American Society of Naturalists

A membership society whose goal is to advance and to diffuse knowledge of organic evolution and other broad biological principles so as to enhance the conceptual unification of the biological sciences.

“Caching in or falling back at the Sevilleta: the effects of body size and seasonal uncertainty on desert rodent foraging”

Posted on

Justin D. Yeakel, Uttam Bhat, and Seth D. Newsome (August 2020)

Foraging rodents balance risk and rewards. A new model explores balancing food choices when monsoonal onset is uncertain

Read the Article

<i>Dipodomys spectabilis</i>, the largest species of the family Heteromyidae found at the Sevilleta National Wildlife Refuge in Socorro County, New Mexico.<br />(Credit: Jessica C. Johnson, University of New Mexico)
Dipodomys spectabilis, the largest species of the family Heteromyidae found at the Sevilleta National Wildlife Refuge in Socorro County, New Mexico.
(Credit: Jessica C. Johnson, University of New Mexico)

Foraging in an unpredictable environment is risky business, especially for small endotherms unable to carry around significant body fat stores. In deserts throughout the American Southwest, diverse groups of rodents circumvent these risks by either foraging for lower quality fallback foods, such as grass leaves, or by maintaining caches of higher quality grass seeds. While both of these strategies mitigate the uncertainty associated with an increasingly unpredictable monsoonal growing season, the specific fitness advantages of these behaviors depends on both the rodent's body size as well as the variability and associated risks of resource acquisition.

In a new study by Justin Yeakel and Uttam Bhat at the University of California Merced, and Seth Newsome at the University of New Mexico, the authors use a mathematical model to explore the fitness advantages associated with different foraging strategies and caching behaviors in environments with increasingly unpredictable growing seasons. Specifically they examine the role of fallback foods – less preferred foods available during periods of scarcity – and maintaining caches of different sizes for rodent consumers varying in body size by an order of magnitude (10 to 200 grams). Because larger consumers can maintain a larger proportion of body mass as fat storage, the role of fallback foods and cache size is very context-dependent.

The authors find that less productive environments magnify the expected role of fallback foods in consumer diets, regardless of body size, which may lead to increased competition. They also report that, while maintaining a large cache can make up for the uncertainty associated with unpredictable monsoons, the benefits provided by maintaining large caches are primarily realized by large consumers. Consequently, it is the smaller rodent consumers that may be expected to first feel the effects of increasingly unpredictable monsoons in a future defined by a changing climate.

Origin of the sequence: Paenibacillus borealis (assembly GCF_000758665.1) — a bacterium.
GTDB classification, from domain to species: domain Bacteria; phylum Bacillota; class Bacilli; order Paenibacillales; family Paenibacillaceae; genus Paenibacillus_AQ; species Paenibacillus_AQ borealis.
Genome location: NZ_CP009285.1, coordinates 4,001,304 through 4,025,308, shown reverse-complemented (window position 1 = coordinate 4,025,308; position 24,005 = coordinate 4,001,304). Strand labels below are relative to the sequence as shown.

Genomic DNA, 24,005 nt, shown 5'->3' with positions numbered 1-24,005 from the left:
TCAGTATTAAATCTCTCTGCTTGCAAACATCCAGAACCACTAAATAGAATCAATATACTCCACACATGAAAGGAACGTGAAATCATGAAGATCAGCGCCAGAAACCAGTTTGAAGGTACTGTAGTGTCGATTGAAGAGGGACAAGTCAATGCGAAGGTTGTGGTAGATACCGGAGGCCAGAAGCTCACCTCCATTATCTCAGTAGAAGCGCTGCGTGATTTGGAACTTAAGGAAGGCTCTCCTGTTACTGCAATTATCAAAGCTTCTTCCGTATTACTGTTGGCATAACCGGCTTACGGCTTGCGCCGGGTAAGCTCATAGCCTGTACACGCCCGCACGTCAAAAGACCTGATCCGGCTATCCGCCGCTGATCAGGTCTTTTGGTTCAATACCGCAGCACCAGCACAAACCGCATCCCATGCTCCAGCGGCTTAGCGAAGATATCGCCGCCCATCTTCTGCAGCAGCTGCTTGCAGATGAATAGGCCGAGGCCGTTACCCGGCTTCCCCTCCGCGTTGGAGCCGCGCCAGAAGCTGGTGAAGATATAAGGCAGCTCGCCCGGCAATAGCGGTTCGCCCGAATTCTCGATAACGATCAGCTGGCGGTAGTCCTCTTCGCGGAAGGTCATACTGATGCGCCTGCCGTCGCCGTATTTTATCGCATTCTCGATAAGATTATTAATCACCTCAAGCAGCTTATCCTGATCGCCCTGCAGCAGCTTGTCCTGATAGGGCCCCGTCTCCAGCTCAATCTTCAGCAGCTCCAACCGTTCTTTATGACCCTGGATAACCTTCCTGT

Foraging in uncertain environments requires balancing the risks associated with finding alternative resources against potential gains. In aridland environments characterized by extreme variation in the amount and seasonal timing of primary production, consumers must weigh the risks associated with foraging for preferred seeds that can be cached against fallback foods of low nutritional quality (e.g., leaves) that must be consumed immediately. Here we explore the influence of resource-scarcity, body size, and seasonal uncertainty on the expected foraging behaviors of caching rodents in the northern Chihuahaun Desert by integrating these elements with a Stochastic Dynamic Program (SDP) to determine fitness-maximizing foraging strategies. We demonstrate that resource-limited environments promote dependence on fallback foods, reducing the likelihood of starvation while increasing future risk exposure. Our results point to a qualitative difference in the use of fallback foods and the fitness benefits of caching at the threshold body size of 50 g. Above this 50 g body-size threshold, we observe large fitness gains associated with the maintenance of even a modest-sized cache, whereas similar gains for smaller consumers require maintenance of unrealistically large caches. This suggests that larger-bodied consumers that cache may be less sensitive to the future uncertainties in monsoonal onset predicted by global climate scenarios, whereas smaller consumers, regardless of caching behavior, may be at greater risk.